Heart of a kangaroo, Part 3

[Carol Mason wrote the text; Brett Clifton provided the photographs. This is the second of three parts. Part 1 can be found here. Part 2 can be found here.]

Walter the wallaroo
Walter the wallaroo, looking older and wiser than he really is! Photo by Brett Clifton
There are all the various issues, but one has only to see the terror inflicted by those who, for “pleasure” or profit hunt down at night the fleeing kangaroo families in spotlights, blinding them, with vehicles, outmatching them, to the despair of fellow humans. The babies (joeys) are hauled from the mothers’ pouches to be bludgeoned to death, some fleeing and starving. 

I prefer to concentrate on the positive in life, but that is the actual fact of what happens nightly on a large scale. Because they feel they can get away with it, they call it “humane” treatment.
 


Kangaroos, once knowing it is safe, will give their trust. It is a great pity that a lot of our species are not worthy of it. In areas not so strongly predated, they will sometimes sit and look at shooters, a very sad testament to mankind. I wonder at those who find the need to kill some beings who cannot defend themselves.


Honey
Honey regards me with a healthy degree of skepticism for a joey born in the wild, even though she sees her mother giving me cuddles. Photo by Brett Clifton.
Once, a lady kangaroo was relocated here. The previous people called her “Ratty”.  To me it was a name of distinction, borne on such a gentle personality oblivious to anything derogatory. Her blind baby (due to interbreeding where she was previously) emerged prior to my being able to specially look after it, because, one morning, she came up to me, distressed, and took me down to a fenceline, where fox prints showed that it had been taken.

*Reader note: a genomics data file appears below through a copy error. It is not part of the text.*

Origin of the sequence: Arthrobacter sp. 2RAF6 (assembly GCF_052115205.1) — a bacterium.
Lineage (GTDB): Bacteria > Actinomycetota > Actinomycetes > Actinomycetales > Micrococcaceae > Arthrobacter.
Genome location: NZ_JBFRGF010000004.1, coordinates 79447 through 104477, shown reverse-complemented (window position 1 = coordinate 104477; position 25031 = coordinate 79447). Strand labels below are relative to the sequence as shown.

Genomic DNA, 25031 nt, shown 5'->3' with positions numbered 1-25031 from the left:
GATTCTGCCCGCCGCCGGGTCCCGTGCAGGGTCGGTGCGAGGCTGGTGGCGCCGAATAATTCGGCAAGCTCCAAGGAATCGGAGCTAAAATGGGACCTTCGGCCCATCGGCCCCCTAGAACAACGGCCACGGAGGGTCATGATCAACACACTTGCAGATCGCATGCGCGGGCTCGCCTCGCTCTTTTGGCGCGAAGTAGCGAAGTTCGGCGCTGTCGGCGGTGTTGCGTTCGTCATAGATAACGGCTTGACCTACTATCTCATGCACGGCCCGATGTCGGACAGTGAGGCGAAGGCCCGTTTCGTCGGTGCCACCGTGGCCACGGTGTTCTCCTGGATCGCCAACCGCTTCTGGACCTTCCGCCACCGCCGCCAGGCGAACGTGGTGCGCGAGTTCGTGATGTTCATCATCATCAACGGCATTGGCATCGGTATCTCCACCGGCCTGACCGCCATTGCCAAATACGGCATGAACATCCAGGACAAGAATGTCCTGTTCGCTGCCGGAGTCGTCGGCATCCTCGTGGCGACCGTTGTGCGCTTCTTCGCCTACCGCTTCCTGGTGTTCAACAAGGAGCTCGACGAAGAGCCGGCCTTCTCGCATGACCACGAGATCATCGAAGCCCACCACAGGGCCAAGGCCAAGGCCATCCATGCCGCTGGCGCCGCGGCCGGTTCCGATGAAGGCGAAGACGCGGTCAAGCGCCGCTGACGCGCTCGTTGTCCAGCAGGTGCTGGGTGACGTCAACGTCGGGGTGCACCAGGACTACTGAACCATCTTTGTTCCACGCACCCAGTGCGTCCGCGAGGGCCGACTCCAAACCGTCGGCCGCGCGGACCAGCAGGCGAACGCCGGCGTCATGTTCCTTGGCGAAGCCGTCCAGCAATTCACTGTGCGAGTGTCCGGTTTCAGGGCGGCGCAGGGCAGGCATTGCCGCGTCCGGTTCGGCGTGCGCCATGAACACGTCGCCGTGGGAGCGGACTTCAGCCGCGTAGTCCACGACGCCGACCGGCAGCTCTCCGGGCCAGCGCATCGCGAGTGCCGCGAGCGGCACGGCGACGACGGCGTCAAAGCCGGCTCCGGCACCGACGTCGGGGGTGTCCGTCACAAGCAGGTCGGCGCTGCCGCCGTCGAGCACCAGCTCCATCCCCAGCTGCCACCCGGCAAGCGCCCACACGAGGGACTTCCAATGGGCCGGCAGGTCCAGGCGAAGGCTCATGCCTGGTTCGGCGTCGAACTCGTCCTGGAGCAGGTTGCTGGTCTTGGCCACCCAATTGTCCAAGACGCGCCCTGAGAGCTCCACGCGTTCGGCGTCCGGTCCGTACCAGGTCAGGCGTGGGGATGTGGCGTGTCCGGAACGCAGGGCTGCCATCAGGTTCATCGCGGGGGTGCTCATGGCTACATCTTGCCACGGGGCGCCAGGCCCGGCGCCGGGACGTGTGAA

I took down two other in-pouch babies I was then raising to try to console her. She stretched up, put her hands gently on the pouches, tssskkked to them to see if they were hers, realized they weren’t and again went to the vigil. She mourned for a couple of weeks.
 


Lily
A much younger Lily makng herself at home on the lounge. Photo by Brett Clifton
Having raised some joeys in the past, having released them as prescribed, having had them keep contact of their own choosing, having had Sophie, an aged kangaroo (now passed) follow the truck when I went out to do work, and, coming back, found her sitting waiting patiently for me at the back gate three hours later….having seen the great love that they express for one another….and all the interactions that occur that are equivalent to a family dog’s love, the ignorance appalls me…and so many others who have come up close, which is how we gain understanding. 

Kept at arms’ length…..used….without it being seen as that….is how those who inflict such cruelty keep on with it.
 
In our own country, the decisions are made….we do our utmost to get a hearing….here and there is a tiny glimmer that the pressure is maybe gaining a speck of ground. But we cannot let it be….There is apathy regarding wildlife in general.  

Kangaroos visiting gravesite
Nikki, Kiyo, Paris and Annie visit their old friend Pino's gravesite. Photo by Brett Clifton
The only way to broach that apathy and create a rethink for the future wellbeing is for voices to be heard. And not to be silenced.
 
Why the “authorities” don’t realize the tourist potential of our unique species, I do not know. But then there is so much in our world that is shortsighted. 

I guess that is why we all try to encourage a more far reaching vision. Whatever time it takes.
 
Unless our species wakes up to what is happening, the future does not hold the promise that it should.

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2 thoughts on “Heart of a kangaroo, Part 3

  1. Dale

    So sad. In every nation we need to wake up and incorporate the ethical treatment of animals into our way of life. Canadians must stop the dreadful seal hunt, Japanese must stop the slaughter of dolphins and whales. The way everyone treats horses is unbelievable.

    1. And the way we treat the planet on which we and our fellow creatures dwell is difficult to comprehend. Fortunately, there are people around the world speaking ever louder and more forcefully, calling our attention to the interdependent web of life.

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